Many of the people who move to Silicon Valley come because of the start ups. Either they work in one or they want to found their own.
Entrepreneurship is what the Valley is known for. But it naturally also means that the people attracted to coming here may not be your average cross section of the population. We probably have a higher rate of dreamers.
Lately, increased focus has been put on how founding a company, even a successful one, may not be sheer bliss. The New York Times had this article in their Sunday paper about the SaaS employee-benefits company Zenefits, describing a continuous series of emergencies caused by growth. And that is only one article among many.
Another article from Inc. Magazine was shared 137 thousand times and won a prestigious award for describing the volatile nature of entrepreneurs' egos and how difficult it is to talk about the insecurities. It must have hit a nerve.
Very descriptively, entrepreneurship was phrased along this line: "It's like a man riding a lion. People think, 'This guy's brave.' And he's thinking, 'How the h*** did I get on a lion, and how do I keep from getting eaten?"
In the NYT article, that is more or less how Parker Conrad, Zenefits' CEO, describes his feelings. And many would think: "Problems from growth? What a luxury!"
Why am I writing about this on an expat website?
When we are stressed out, we are often pretty unbearable. We become more aggressive, our decisions are not as good, we eat more, we sleep badly, our health suffers. You do not want to become a liability to your fledgling startup.
If you were local and had a good network, putting all the stress from a startup on yourself might be one thing. You would have friends and family you could lean on and who might "ground" you.
But if you have just moved here and either don't have a trusted network yet - and I mean trusted in the way that you can tell them that you feel you are riding on a lion - or if the family you brought over is already stressed out due to culture shock, you are in a particularly vulnerable situation.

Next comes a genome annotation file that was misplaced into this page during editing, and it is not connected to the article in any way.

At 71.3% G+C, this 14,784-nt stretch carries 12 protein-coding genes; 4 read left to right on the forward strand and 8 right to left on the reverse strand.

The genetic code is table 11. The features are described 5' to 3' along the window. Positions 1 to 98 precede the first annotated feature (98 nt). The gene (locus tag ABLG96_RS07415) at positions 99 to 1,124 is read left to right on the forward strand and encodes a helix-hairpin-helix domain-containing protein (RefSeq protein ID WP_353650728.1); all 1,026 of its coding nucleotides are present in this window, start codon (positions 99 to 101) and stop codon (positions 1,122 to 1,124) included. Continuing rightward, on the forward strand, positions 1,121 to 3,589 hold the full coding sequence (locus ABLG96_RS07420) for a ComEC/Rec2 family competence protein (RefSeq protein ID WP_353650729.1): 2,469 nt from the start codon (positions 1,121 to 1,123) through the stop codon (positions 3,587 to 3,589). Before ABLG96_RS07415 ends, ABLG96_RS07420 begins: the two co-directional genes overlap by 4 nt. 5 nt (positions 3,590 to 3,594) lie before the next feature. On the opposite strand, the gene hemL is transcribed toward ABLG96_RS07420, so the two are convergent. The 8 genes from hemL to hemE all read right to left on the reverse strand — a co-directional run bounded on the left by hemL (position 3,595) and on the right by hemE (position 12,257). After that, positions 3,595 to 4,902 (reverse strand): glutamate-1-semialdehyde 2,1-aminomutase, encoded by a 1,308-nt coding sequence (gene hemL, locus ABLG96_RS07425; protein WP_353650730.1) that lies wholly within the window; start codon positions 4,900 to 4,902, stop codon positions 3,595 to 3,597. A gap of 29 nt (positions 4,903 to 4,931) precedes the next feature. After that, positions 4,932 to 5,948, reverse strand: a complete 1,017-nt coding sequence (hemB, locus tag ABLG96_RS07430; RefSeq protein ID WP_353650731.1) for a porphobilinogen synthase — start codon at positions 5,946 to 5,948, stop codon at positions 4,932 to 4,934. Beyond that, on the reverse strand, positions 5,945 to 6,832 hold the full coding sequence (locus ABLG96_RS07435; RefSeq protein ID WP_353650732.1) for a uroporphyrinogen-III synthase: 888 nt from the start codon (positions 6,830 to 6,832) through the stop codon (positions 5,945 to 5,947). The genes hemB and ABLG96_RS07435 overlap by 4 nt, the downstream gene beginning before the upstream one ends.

If you come from a culture where "failure is not an option" you may be worse off than the Americans who more often look at failure as part of their entrepreneurial education. Here it is "success doesn't happen unless you try."
If your very presence in USA is hinged upon success because you are on an investor visa, that adds stress, too. Make sure that you have not mixed personal and business finances too much and still have money for the trip home.
That sounds more morose than helpful, so I will point to the very useful advise ending the Inc. article: Get your exercise.
You are located close to some of the most beautiful nature so take advantage of it. Incorporate "walk and talk" in your meetings when possible. It brings more oxygen to your brain and you and your walking partner may actually make better decisions. It is also less threatening than facing each other over a conference table and talking to employees this way can help them open up.
If you haven't already gotten real friends, make that a priority. Somebody who can relate to riding lions and who has "been there, done that" can be helpful.
You can share the Inc. article with a candidate and see how a discussion plays out, if you are not quite sure how vulnerable you can be with that person. You may be surprised how opening up a little can improve your mutual feelings of relatedness.
If necessary, hire an executive coach. They have heard it all before. And unlike your family back home, they may not think you are weird just because you have big dreams.